Two years ago, in preparing to deliver a high school graduation commencement address at the Fedcap School in Orange, New Jersey, I researched a number of commencement addresses by pop culture characters and personalities. During my research, I came across Chadwick Boseman’s 2018 Howard University Commencement Speech, at which he was awarded an honorary doctorate. His Speech was relevant on so many levels, but topically, he had just starred as the iconic Black Panther, a superhero for our times, especially in this #BlackLivesMatter Era. Additionally, Black Lightning had come on the set at the beginning of 2018, electrifying the small screen. With these two Black Superheroes in mind, I had my theme.

The story of the hero and the superhero has fascinated me since watching Superman, in black-and-white, as a kid. Superman being a white alien in the Metropolis, which could be any Big City, didn’t bother me, a born and bred Brooklynite. This racial stuff really doesn’t bother kids. There are kids of all races with Black athletes and entertainers on posters on their bedroom walls. (As a teenager, I had a poster of Bruce Lee on my bedroom wall.) It wasn’t until much later I became disturbed by the fact that all the superheroes I encountered in my youth were uber White! Later, as a poet, inspired, I wrote a series of poems on heroes, even comparing Superman and Superfly – which wasn’t a comparison at all. They both dressed outlandishly, but Superman beat Superfly by a long shot!

In my address I wanted to uplift this idea of the Black Superhero, that the graduates were living in a Wakanda of sorts, especially as it related to technology and how they are literally growing up with smart phones in their hands, and that technology advances at warp speed, making gadgets of yesterday obsolete today. I wanted the graduates to know that they were inheriting a world with endless possibilities. They were the students many had given up on. When I posed the question to the graduates, that many thought they wouldn’t make it to this graduation day, there was a resounding yes!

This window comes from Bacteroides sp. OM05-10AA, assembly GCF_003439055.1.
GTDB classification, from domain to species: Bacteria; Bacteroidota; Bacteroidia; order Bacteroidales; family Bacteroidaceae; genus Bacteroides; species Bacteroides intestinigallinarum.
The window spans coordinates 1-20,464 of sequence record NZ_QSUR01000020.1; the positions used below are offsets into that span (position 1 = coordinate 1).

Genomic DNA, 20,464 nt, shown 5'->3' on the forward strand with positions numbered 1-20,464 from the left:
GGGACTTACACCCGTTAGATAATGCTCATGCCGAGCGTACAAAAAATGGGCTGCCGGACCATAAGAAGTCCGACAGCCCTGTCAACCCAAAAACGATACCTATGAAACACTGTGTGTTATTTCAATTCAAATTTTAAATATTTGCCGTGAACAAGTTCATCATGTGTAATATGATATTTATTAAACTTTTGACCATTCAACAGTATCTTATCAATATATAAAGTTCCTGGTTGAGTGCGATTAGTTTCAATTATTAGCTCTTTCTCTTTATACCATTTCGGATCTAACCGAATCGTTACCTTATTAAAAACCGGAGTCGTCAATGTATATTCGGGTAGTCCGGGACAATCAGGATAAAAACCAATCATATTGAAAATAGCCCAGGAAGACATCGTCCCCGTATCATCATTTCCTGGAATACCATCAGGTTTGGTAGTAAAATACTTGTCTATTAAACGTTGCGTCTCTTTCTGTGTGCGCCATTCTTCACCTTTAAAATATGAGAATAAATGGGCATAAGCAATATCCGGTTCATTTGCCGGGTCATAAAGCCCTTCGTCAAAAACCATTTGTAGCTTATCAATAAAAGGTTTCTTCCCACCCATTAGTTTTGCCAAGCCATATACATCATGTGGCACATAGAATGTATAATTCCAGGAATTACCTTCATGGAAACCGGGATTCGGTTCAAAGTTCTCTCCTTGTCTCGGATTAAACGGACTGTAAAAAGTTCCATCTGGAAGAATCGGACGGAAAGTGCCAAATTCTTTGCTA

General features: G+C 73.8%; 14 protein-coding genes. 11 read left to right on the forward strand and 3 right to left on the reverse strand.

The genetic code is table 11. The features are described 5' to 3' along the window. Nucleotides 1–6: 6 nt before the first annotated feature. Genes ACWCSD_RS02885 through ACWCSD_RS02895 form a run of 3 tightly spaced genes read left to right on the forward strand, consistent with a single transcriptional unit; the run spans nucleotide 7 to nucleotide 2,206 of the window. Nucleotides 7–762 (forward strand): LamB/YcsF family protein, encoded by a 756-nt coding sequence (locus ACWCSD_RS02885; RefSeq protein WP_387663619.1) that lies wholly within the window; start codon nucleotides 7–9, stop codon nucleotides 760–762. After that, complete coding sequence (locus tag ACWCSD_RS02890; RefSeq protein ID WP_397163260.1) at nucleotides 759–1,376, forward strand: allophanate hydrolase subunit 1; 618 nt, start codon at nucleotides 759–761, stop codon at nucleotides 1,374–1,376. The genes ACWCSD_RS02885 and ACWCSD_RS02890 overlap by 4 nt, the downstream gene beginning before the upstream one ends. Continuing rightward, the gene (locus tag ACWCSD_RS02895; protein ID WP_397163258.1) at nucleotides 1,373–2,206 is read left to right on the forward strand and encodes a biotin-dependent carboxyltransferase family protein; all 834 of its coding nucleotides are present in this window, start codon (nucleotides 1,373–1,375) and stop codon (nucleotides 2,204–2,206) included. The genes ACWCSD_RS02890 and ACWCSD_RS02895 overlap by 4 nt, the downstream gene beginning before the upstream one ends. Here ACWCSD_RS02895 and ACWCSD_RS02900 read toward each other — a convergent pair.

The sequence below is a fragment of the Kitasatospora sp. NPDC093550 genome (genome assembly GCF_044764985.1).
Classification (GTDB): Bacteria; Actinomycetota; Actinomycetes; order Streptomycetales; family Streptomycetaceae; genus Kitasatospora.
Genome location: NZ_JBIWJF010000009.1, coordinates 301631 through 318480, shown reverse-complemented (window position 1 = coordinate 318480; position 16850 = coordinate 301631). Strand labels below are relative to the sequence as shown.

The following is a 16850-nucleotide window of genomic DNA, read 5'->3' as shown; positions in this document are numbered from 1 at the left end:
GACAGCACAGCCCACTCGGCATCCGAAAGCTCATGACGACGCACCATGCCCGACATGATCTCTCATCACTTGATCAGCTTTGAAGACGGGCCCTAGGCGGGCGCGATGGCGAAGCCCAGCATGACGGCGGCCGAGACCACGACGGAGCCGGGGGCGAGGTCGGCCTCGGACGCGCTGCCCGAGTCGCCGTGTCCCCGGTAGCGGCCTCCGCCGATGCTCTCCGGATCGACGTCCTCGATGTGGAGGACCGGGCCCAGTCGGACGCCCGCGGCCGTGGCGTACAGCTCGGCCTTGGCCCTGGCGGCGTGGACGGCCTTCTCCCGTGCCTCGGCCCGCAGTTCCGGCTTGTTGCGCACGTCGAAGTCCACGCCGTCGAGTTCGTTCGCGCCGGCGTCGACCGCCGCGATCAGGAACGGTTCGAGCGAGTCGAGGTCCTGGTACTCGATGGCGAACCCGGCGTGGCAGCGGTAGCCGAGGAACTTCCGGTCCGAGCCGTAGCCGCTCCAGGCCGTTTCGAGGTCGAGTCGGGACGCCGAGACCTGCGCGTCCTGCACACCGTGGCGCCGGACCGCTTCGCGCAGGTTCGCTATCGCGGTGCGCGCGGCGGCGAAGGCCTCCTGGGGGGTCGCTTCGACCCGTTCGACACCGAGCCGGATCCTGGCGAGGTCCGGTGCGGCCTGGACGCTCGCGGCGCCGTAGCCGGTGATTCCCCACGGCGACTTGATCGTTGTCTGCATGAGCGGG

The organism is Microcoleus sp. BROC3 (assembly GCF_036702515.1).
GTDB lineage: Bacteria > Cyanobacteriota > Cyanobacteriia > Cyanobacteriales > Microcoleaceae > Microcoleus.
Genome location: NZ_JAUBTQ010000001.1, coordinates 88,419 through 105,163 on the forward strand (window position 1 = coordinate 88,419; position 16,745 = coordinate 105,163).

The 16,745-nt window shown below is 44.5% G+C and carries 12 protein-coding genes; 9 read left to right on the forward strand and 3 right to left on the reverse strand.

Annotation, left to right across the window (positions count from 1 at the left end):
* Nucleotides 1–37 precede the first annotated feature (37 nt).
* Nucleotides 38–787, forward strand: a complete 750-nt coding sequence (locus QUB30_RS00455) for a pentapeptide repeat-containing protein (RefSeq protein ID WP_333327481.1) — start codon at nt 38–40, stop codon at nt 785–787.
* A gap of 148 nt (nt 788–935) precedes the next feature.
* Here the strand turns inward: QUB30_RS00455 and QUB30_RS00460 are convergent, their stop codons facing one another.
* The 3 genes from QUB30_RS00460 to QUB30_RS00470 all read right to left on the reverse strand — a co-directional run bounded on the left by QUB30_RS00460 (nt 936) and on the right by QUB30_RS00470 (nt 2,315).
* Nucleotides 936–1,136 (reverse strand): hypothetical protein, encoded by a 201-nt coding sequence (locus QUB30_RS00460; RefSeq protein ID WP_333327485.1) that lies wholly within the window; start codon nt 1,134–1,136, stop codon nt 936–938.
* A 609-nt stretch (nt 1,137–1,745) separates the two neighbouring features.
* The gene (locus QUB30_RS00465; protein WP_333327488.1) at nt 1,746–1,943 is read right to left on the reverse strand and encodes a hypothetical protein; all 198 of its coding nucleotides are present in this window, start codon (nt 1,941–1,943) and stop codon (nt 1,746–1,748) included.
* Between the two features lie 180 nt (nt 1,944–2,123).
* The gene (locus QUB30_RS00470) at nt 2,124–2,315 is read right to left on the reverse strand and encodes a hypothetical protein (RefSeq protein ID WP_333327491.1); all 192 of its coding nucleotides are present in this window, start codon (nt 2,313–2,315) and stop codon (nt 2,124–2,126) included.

As I write this today, I think of Chadwick Boseman’s seemingly “brief” life. But in portraying iconic characters, from Jackie Robinson to James Brown, and of course the Black Panther, Chadwick Boseman lived many meaningful lives, using his gifts and talents to show the world “Blackness,” often emulated, in its glory. As such, he changed the world, and maybe a few minds.

The world, I told the graduating class, is waiting for them to change it. It was no coincidence that the school’s basketball team is the Panthers!

I am sad that I will not see Chadwick Boseman in another film. But I am inspired by his body of work. Despite the white superheroes I grew up on, when I started playing sports, especially baseball, I had other heroes to look up to, specifically Jackie Robinson and Hank Aaron. They both lived remarkable stories of overcoming, despite the white lash they faced that comes from insidious white racism.

Baseball remembers Jackie Robinson to this day, the man who broke the color barrier in “major league” baseball. Let us forever remember the Black Panther, the role that broke box offices and uplifted the narrative that #BlackSuperHeroesMatter. #WakandaForever!

EricatBlackPanther

 

Posted in being a teenager, Black Shadows and Through the White Looking Glass, ezwwaters, Lest We Forget, raising black boys, Urban Impact | Tagged , , , , , , , , , , , , , , | 2 Comments

“Final” Touches on The Black Blood of Poetry

Early this morning I put the “final” touches on my title poem, “The Black Blood of Poetry.” I wasn’t going to post it, but it is timely, and I’d rather not wait until the collection is published to put this topical piece out there today and not tomorrow, because tomorrow isn’t promised. As I stated in an earlier post, “The Black Blood of Poetry” utilizes the Pantoum. For those not familiar with this form, especially poets, it is a beautiful form for an elegy. Using 1619 as a starting point, Black blood continues to be senselessly shed in the United States of America. In writing about the “gifts” Black folk gave to America, W.E.B. DuBois writes about “the gift of sweat and brawn.” I would add “blood.” As I write in the poem below, this Racial Reckoning could be America’s Racial Awakening.

The Black Blood of Poetry


His beaten and bloated corpse for the world to see.
Look what white folk did to this little Black Boy!
“No way I could describe what was in that box!”
Mamie Till Bradley said of what had been her son.

Look what white folk did to that little Black Boy,
This “’Chicago boy,’ stirring up trouble” in Ole Miss.
Mamie Till Bradley said of what had been her son,
Beaten beyond recognition, pistol-whipped with a gun.

This “’Chicago boy,’ stirring up trouble” in Ole Miss,